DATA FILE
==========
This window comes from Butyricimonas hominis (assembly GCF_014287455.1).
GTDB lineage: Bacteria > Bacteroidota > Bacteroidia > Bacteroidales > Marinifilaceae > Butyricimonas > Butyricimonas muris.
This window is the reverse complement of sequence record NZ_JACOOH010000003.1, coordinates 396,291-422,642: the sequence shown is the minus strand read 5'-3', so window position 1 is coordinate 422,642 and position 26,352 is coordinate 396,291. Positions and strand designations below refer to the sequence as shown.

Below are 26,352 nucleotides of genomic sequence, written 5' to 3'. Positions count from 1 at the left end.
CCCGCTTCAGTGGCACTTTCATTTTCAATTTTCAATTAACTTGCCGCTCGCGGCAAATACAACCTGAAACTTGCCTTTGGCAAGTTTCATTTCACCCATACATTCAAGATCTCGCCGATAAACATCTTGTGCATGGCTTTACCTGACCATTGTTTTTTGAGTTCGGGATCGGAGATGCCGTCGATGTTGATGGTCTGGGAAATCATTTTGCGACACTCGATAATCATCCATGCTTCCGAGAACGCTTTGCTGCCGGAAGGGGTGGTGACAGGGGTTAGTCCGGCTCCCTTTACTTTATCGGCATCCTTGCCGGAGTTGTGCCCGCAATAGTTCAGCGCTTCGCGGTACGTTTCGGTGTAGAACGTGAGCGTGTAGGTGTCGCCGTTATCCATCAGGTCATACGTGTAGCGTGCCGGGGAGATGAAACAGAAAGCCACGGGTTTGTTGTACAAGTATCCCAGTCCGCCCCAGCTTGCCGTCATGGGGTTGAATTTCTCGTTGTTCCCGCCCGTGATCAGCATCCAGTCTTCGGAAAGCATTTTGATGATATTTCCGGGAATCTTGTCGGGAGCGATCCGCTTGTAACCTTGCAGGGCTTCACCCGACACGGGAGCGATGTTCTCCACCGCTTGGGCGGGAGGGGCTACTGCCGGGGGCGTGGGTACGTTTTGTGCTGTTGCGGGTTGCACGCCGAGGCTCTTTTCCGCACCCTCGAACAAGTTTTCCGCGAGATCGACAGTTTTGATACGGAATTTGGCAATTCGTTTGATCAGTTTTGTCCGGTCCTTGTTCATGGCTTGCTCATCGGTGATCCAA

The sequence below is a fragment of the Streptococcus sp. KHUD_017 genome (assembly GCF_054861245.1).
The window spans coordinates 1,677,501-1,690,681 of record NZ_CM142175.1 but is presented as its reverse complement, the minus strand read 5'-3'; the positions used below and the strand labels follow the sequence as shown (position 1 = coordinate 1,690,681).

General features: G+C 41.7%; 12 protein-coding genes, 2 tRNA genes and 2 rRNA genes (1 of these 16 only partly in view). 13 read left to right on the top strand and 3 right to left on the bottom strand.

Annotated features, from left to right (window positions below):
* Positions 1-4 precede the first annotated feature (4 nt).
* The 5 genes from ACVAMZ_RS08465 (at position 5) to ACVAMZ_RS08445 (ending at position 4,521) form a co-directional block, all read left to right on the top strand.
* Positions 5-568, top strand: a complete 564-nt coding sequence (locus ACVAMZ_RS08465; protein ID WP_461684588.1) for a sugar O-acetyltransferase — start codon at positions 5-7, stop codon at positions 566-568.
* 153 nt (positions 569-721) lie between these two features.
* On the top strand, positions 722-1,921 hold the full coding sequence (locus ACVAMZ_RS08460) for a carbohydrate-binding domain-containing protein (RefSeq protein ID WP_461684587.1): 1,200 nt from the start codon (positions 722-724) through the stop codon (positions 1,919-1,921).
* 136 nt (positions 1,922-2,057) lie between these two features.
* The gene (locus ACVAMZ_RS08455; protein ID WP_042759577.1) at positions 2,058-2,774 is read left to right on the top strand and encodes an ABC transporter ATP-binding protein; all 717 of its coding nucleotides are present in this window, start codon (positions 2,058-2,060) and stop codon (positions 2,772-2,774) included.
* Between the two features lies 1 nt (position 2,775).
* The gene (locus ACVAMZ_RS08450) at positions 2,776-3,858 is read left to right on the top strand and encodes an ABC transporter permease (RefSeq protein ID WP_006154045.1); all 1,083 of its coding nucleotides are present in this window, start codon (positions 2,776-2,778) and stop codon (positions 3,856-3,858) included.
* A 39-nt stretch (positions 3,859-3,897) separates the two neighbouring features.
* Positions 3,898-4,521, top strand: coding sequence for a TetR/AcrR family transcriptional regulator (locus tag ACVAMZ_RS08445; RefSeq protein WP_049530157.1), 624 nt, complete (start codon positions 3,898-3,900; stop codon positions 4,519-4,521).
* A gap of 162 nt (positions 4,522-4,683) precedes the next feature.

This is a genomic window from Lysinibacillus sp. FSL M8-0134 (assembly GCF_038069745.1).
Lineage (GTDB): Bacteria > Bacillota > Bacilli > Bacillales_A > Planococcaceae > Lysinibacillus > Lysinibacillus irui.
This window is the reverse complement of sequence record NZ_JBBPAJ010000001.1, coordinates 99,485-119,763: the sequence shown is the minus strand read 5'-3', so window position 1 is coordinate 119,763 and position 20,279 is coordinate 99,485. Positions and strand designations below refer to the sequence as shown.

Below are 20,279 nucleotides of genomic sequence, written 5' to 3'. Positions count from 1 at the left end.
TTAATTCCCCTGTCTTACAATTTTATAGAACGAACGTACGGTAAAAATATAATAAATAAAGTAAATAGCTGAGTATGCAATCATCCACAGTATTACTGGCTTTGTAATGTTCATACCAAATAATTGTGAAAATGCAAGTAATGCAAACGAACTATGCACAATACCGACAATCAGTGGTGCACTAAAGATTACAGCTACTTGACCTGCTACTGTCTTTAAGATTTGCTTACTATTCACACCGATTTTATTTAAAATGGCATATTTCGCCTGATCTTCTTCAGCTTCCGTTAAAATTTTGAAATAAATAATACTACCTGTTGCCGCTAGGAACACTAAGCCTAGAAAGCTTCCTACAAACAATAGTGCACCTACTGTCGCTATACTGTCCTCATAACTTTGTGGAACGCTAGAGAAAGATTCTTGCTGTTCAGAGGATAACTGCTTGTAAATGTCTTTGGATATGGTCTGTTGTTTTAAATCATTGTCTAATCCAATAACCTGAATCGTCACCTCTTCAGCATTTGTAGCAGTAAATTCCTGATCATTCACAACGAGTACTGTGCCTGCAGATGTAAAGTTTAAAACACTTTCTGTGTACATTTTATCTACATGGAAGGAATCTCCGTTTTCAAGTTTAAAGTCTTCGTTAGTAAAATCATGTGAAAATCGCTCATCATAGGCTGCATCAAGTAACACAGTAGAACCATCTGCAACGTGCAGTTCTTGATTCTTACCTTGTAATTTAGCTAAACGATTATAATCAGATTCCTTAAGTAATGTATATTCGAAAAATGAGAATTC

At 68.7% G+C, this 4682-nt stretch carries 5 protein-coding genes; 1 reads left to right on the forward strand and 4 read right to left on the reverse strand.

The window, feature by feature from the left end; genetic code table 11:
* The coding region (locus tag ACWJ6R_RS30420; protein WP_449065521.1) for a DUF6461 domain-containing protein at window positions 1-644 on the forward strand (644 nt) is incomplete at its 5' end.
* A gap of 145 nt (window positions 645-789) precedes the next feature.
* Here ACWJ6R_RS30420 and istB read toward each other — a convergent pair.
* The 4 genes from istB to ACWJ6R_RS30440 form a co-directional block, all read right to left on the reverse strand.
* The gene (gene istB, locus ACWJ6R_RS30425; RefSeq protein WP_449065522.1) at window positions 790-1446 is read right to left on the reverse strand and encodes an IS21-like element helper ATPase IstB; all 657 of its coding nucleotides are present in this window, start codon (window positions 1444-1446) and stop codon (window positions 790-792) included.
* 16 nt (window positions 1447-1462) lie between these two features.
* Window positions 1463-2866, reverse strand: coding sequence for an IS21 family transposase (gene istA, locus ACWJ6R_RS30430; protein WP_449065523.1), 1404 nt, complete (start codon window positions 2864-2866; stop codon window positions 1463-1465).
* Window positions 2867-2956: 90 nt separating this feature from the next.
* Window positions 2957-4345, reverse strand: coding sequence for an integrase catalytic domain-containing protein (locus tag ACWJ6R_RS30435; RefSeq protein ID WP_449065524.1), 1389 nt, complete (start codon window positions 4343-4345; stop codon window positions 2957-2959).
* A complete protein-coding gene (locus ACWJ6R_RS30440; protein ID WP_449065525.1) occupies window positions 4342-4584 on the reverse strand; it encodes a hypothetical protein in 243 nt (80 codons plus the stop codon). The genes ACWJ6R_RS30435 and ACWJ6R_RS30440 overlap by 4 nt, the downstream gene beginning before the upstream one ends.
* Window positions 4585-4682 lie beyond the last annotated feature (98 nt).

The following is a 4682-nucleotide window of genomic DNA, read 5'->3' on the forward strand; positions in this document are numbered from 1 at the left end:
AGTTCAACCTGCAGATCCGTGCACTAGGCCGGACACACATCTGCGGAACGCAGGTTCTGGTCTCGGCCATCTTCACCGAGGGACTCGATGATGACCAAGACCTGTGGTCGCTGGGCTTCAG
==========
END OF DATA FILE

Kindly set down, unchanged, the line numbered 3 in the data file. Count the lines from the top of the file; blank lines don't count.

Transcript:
This window is the reverse complement of sequence record NZ_JACOOH010000003.1, coordinates 396,291-422,642: the sequence shown is the minus strand read 5'-3', so window position 1 is coordinate 422,642 and position 26,352 is coordinate 396,291. Positions and strand designations below refer to the sequence as shown.